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habitually dispose it for the reception of the best and most useful thoughts, and sit it for the noblest entertainments.

Upon the whole, then, it is of as great importance for a man to take heed what thoughts he entertains, as what company he keeps; for they have the fame effect upon the mind. Bad thoughts are as insectious as bad company; and good thoughts solace, instruct, and entertain the mind like good company. And this is one great advantage of retirer%ent; that a man may choose what company he pleases, from within himself.

As in the world we oftener light into bad company than good; so in solitude we are oftener troubled with impertinent and unprositable thoughts, than entertained with agreeable and useful ones. And a man that hath so far lost the command of himself, as to lie at the mercy of every foolish or vexing thought, is much in the fame situation as a host, whose house is open to all comers, whom, though ever so noisy, rude, and troublesome, he cannot get rid os; but with this difference, that the latter hath some recompence for his trouble, the former none at all, but

's robbed of his peace and quiet for no

hing.

t. - °f

Of such vast importance to the peace, as well as the improvement of the mind, is the right regulation of the thoughts, which will be my apology for dwelling so long on this branch of the subject: Which I shall conclude with this one observation more; that it is a very danger.ous thing to think, as too many are apt to do, that it is a matter of indifference what thoughts they entertain in their hearts; since the reason of things concurs with the testimony of the holy scriptures to assure us, "That the allowed thought '' of foolishness is sin," Prov. xxiv. 9 '*,

CHAP. XV,

Concerning the Memory,

XIV." A MAN that knows himself will ,*, * "have a regard not only to "the management of his thoughts, but "the improvement of his memory ."

The memory is that faculty of the foul, which was designed for the storehouse or repository of its most useful notions; where they may be laid up in sasety, to be produced upon proper occasions.

where

* Nam scelus inter fe tapitum qui cogitat ullum Fa,cti crimen habet. Jw. Sat, 13.

Now a thorough self-acquaintance can-, not be had without a proper regard to this in two respects, (i.) Its furniture. (2.) Its improvement.

(1.) A man that knows himself will have a regard to the furniture of his memory; not to load it with trash and lumber, a set of useless notions or low conceits, which he will be ashamed to produce before persons of taste and judgment.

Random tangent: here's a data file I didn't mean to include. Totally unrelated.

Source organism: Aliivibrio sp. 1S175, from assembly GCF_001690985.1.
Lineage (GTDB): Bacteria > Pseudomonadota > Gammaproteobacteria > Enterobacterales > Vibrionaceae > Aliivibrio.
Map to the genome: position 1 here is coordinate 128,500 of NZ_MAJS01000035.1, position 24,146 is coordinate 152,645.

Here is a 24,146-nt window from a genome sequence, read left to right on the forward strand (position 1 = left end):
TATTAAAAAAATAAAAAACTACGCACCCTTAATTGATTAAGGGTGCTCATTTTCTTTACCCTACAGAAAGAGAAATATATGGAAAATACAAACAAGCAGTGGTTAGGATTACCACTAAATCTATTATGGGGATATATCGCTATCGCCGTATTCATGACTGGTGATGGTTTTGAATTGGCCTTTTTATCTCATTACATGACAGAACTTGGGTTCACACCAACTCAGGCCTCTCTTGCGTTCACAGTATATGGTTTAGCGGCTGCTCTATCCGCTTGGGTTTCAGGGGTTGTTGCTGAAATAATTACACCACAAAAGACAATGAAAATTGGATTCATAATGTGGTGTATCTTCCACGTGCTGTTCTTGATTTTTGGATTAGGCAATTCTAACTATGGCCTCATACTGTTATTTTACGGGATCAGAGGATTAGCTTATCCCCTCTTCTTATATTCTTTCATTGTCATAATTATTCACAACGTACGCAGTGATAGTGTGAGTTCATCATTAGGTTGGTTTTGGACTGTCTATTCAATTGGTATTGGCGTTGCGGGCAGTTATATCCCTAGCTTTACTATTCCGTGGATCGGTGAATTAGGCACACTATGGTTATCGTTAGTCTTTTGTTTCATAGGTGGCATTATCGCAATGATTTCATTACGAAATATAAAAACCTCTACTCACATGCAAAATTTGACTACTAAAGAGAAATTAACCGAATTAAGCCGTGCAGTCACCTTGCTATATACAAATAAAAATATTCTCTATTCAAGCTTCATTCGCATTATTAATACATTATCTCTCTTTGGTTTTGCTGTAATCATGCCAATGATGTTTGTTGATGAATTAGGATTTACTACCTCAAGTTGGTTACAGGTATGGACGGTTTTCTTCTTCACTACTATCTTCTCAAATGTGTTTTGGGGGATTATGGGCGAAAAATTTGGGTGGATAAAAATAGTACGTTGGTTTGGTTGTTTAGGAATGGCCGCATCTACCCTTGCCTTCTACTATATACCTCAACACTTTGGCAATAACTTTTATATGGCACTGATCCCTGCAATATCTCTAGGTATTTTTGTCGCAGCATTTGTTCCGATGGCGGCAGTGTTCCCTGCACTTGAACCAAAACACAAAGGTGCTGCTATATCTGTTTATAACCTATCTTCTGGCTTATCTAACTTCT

If the retention be bad, do not crowd it. It is of as ill consequence to overload a weak memory, as a weak stomach. And that it may not be cumbered with trash, take heed what company you keep, what books you read, and what thoughts you favour; otherwise a great deal of useless rubbish may six there before you are a-. ware, and take up the room which ought to be possessed by better notions. But let not a valuable thought flip from you, though you pursue it with much time and pains before you overtake it. The regaining and resixing it may be of more avail to you than many hours reading.

What pity is it that men should take

such

such immense pains, as some do, to learn those things, which, as soon as they become wise, they must take as much pains to unlearn!—A thought that should make us very curious and cautious about the proper furniture of our minds.

(2.) Selfvknowledge will acquaint a man vith the extent and capacity of his memory, and the right way to improve it.

There is r;o small art in improving a weak memory, so as to turn it to as great an advantage as many do theirs w-hich are much stronger. A sew fhort rules to this purpose may be no unprositable digrefsion.

1. Beware of all kinds of intemperance in the indulgence of the appetites and passions. Excesses of all kinds do a great injury to the memory.

2. If it be weak, do not overkad it. Charge it only with the most useful and solid notions. A. small vessel should not be stuffed with lumber: But if its freight be precious, and judiciously stowed, it may be more valuable than a ship of twice its burden.

3. Recur to the help of a common placelook, according to Mr. Locke's method, and review it once a year. But take care that by considing to your minutes or me

L morial

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